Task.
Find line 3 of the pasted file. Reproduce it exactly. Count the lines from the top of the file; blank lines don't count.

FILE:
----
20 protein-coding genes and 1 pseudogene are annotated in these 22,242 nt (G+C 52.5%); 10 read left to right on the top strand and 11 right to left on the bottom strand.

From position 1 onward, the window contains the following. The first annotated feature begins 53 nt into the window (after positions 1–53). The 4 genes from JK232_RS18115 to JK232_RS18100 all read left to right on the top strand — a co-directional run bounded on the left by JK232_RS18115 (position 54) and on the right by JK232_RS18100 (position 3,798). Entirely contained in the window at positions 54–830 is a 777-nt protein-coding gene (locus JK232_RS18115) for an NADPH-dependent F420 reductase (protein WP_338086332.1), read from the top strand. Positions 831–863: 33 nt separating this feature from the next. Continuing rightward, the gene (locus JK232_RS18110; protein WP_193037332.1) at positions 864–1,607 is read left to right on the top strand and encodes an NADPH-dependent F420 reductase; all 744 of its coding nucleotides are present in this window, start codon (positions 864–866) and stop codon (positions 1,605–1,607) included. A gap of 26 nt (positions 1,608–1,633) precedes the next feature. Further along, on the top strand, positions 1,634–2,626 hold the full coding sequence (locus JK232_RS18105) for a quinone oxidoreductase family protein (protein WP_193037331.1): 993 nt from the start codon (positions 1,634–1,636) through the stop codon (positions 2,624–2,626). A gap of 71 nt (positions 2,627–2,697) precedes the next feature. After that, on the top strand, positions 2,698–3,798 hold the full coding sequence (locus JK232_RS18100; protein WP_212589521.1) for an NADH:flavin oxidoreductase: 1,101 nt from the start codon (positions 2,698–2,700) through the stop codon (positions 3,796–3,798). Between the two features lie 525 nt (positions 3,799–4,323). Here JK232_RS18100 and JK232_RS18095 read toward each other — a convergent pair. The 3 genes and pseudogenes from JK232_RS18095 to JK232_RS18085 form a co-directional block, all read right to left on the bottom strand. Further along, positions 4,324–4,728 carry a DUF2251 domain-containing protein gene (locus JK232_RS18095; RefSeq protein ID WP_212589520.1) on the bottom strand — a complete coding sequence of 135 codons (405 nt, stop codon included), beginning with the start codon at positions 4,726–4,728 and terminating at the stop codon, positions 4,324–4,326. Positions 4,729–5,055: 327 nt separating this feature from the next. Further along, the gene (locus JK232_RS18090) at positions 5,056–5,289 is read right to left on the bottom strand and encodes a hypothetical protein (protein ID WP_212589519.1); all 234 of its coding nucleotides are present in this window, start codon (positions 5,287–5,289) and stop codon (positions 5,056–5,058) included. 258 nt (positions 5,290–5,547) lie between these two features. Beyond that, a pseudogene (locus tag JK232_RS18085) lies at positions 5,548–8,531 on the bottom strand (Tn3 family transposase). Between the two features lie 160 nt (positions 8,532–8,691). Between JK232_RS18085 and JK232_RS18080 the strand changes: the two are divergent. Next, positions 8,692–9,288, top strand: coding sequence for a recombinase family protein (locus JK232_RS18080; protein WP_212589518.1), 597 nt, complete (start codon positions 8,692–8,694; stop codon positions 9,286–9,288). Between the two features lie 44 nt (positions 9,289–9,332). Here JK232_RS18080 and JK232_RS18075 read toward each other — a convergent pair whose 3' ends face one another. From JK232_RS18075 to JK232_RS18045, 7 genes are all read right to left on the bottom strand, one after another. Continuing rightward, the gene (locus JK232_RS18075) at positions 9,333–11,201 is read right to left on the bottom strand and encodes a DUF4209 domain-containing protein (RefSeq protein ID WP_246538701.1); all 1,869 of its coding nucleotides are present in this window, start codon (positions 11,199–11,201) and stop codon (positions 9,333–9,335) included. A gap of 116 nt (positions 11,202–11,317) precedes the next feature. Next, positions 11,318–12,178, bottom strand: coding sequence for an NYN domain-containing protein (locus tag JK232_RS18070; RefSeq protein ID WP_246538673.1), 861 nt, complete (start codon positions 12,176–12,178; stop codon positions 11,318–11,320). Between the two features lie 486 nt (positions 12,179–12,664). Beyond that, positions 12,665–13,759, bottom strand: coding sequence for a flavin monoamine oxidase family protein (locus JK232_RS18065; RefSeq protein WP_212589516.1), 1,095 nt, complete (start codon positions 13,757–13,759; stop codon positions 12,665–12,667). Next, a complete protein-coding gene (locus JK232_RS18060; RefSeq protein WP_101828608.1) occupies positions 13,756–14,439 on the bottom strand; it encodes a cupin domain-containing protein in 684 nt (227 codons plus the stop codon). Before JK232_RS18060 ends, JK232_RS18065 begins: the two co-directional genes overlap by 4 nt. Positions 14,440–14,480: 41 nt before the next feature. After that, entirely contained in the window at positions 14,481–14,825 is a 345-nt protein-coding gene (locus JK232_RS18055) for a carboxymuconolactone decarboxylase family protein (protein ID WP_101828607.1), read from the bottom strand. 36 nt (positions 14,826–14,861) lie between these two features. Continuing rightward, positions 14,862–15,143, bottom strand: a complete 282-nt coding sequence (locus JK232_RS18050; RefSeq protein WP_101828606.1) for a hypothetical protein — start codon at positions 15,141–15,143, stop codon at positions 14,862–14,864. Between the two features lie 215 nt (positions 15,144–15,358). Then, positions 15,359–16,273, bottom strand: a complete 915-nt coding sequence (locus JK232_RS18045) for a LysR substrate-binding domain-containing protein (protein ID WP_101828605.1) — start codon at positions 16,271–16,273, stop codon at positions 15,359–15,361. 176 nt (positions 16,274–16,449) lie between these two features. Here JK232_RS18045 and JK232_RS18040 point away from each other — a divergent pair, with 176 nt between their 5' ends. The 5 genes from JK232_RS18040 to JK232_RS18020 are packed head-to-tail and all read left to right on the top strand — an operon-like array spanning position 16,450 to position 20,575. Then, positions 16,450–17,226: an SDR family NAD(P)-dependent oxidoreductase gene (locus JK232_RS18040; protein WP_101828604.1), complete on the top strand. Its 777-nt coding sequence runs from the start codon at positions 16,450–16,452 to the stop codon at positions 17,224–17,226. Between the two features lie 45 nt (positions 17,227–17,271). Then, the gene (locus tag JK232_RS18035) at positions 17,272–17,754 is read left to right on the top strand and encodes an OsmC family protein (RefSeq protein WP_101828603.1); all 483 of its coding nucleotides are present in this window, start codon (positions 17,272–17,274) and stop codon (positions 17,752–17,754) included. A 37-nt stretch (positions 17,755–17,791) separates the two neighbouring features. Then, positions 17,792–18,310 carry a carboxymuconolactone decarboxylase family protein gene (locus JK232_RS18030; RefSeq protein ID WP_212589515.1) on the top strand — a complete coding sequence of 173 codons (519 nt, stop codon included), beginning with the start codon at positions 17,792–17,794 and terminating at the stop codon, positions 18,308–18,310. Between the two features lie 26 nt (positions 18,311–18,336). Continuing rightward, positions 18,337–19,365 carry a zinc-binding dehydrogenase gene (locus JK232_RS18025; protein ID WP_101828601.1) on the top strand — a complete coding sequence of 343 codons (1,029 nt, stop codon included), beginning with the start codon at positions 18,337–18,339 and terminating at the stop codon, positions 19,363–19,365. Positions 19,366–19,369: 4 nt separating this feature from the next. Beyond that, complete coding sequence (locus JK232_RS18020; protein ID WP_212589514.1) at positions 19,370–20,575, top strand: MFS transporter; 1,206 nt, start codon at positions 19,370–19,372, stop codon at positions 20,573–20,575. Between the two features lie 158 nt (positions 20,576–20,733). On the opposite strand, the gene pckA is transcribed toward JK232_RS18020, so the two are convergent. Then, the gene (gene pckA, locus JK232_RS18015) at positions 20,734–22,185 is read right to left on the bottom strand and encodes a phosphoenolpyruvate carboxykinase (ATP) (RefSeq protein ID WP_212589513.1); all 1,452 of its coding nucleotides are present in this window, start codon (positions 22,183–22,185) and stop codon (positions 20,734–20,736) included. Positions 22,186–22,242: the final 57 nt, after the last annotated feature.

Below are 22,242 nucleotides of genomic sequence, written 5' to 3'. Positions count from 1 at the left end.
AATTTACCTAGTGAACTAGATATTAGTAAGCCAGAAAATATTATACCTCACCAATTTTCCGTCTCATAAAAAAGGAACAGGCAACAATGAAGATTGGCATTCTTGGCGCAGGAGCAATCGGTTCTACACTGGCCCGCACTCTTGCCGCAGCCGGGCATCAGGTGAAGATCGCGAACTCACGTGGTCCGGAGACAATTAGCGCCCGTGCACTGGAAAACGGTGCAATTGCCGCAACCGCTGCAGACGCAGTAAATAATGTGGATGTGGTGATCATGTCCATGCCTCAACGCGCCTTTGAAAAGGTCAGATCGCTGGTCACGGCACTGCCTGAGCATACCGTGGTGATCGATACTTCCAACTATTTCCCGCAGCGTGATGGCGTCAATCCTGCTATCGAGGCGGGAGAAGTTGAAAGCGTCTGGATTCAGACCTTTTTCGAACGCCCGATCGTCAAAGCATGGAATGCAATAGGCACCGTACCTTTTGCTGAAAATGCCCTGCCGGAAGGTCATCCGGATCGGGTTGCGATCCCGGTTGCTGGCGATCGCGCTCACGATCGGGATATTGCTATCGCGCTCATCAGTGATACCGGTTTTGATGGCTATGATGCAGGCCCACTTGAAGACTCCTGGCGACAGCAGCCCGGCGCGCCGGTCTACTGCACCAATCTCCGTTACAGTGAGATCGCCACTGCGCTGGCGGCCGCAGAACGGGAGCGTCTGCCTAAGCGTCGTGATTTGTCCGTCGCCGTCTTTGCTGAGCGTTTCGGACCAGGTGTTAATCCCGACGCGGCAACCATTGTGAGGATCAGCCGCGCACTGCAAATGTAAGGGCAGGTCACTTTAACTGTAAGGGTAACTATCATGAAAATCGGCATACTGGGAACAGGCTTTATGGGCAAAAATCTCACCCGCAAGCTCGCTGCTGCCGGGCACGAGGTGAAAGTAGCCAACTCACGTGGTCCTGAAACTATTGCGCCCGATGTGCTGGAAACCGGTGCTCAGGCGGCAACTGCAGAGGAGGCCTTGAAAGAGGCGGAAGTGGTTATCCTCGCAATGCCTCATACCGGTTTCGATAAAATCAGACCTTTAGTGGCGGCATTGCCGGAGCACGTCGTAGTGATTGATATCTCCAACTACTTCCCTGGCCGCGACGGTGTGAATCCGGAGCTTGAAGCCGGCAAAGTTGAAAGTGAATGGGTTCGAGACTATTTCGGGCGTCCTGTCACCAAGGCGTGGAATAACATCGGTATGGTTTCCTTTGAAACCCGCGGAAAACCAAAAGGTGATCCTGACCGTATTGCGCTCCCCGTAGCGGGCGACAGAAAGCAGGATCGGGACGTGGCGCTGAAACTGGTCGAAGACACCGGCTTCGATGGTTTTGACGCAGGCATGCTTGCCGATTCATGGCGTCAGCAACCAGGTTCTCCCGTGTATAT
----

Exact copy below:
Below are 22,242 nucleotides of genomic sequence, written 5' to 3'. Positions count from 1 at the left end.